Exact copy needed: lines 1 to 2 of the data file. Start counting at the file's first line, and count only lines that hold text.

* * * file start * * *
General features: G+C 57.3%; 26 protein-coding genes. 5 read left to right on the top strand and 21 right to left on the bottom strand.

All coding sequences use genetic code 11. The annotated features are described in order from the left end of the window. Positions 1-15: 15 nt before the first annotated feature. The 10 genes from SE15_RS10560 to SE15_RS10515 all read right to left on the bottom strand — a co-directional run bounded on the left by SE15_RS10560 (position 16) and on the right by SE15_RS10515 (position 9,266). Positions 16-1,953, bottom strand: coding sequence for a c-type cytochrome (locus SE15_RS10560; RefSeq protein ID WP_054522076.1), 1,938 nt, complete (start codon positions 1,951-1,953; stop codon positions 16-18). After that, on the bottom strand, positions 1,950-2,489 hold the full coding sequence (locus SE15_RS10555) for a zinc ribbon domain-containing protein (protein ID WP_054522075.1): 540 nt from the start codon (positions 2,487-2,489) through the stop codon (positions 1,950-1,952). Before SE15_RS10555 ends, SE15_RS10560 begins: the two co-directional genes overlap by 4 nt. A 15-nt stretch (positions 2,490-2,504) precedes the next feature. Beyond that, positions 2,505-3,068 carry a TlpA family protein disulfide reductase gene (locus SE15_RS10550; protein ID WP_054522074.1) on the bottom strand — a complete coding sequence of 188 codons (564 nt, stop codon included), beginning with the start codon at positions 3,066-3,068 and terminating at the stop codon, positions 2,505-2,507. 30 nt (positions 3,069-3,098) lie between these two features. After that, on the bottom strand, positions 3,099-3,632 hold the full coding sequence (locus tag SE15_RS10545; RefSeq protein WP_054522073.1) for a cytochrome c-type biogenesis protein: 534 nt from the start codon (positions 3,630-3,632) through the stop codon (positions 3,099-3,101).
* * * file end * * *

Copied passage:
General features: G+C 57.3%; 26 protein-coding genes. 5 read left to right on the top strand and 21 right to left on the bottom strand.

All coding sequences use genetic code 11. The annotated features are described in order from the left end of the window. Positions 1-15: 15 nt before the first annotated feature. The 10 genes from SE15_RS10560 to SE15_RS10515 all read right to left on the bottom strand — a co-directional run bounded on the left by SE15_RS10560 (position 16) and on the right by SE15_RS10515 (position 9,266). Positions 16-1,953, bottom strand: coding sequence for a c-type cytochrome (locus SE15_RS10560; RefSeq protein ID WP_054522076.1), 1,938 nt, complete (start codon positions 1,951-1,953; stop codon positions 16-18). After that, on the bottom strand, positions 1,950-2,489 hold the full coding sequence (locus SE15_RS10555) for a zinc ribbon domain-containing protein (protein ID WP_054522075.1): 540 nt from the start codon (positions 2,487-2,489) through the stop codon (positions 1,950-1,952). Before SE15_RS10555 ends, SE15_RS10560 begins: the two co-directional genes overlap by 4 nt. A 15-nt stretch (positions 2,490-2,504) precedes the next feature. Beyond that, positions 2,505-3,068 carry a TlpA family protein disulfide reductase gene (locus SE15_RS10550; protein ID WP_054522074.1) on the bottom strand — a complete coding sequence of 188 codons (564 nt, stop codon included), beginning with the start codon at positions 3,066-3,068 and terminating at the stop codon, positions 2,505-2,507. 30 nt (positions 3,069-3,098) lie between these two features. After that, on the bottom strand, positions 3,099-3,632 hold the full coding sequence (locus tag SE15_RS10545; RefSeq protein WP_054522073.1) for a cytochrome c-type biogenesis protein: 534 nt from the start codon (positions 3,630-3,632) through the stop codon (positions 3,099-3,101).